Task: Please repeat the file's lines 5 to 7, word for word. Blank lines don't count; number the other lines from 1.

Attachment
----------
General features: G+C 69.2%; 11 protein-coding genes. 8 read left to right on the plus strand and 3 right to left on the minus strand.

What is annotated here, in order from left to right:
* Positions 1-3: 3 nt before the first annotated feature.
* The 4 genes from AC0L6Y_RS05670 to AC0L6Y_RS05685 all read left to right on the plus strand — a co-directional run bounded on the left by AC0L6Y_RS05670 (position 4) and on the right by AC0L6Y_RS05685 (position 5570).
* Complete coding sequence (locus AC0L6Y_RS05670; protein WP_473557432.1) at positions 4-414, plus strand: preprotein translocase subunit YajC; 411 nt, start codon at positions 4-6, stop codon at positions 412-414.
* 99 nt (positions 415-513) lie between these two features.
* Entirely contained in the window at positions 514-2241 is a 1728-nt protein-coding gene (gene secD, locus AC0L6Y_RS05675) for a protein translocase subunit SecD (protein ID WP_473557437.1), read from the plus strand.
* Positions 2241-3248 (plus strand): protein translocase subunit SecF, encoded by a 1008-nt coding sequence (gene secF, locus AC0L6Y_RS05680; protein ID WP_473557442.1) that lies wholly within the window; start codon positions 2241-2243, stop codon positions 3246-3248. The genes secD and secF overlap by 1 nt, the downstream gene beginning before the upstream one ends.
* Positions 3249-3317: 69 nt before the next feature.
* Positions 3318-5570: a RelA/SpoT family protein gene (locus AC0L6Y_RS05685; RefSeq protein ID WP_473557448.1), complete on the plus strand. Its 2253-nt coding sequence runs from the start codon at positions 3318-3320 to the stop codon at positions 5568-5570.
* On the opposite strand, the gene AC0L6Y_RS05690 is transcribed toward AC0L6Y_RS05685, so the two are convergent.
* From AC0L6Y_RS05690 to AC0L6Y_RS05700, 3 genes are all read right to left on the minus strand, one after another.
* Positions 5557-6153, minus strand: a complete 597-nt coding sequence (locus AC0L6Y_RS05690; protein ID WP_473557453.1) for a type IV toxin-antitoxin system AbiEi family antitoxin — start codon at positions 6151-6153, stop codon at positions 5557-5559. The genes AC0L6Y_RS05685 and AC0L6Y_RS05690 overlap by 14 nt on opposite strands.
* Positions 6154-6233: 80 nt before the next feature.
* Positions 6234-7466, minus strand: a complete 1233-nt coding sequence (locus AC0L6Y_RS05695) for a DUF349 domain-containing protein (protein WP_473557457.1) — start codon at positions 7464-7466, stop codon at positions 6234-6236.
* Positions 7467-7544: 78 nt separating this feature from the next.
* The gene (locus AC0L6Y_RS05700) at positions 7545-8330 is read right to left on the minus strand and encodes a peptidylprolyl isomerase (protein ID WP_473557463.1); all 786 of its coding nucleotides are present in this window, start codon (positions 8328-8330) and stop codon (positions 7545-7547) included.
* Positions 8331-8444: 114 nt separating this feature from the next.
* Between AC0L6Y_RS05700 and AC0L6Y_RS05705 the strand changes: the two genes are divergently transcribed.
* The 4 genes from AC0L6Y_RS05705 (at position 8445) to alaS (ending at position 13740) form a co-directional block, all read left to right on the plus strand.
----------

* Complete coding sequence (locus AC0L6Y_RS05670; protein WP_473557432.1) at positions 4-414, plus strand: preprotein translocase subunit YajC; 411 nt, start codon at positions 4-6, stop codon at positions 412-414.
* 99 nt (positions 415-513) lie between these two features.
* Entirely contained in the window at positions 514-2241 is a 1728-nt protein-coding gene (gene secD, locus AC0L6Y_RS05675) for a protein translocase subunit SecD (protein ID WP_473557437.1), read from the plus strand.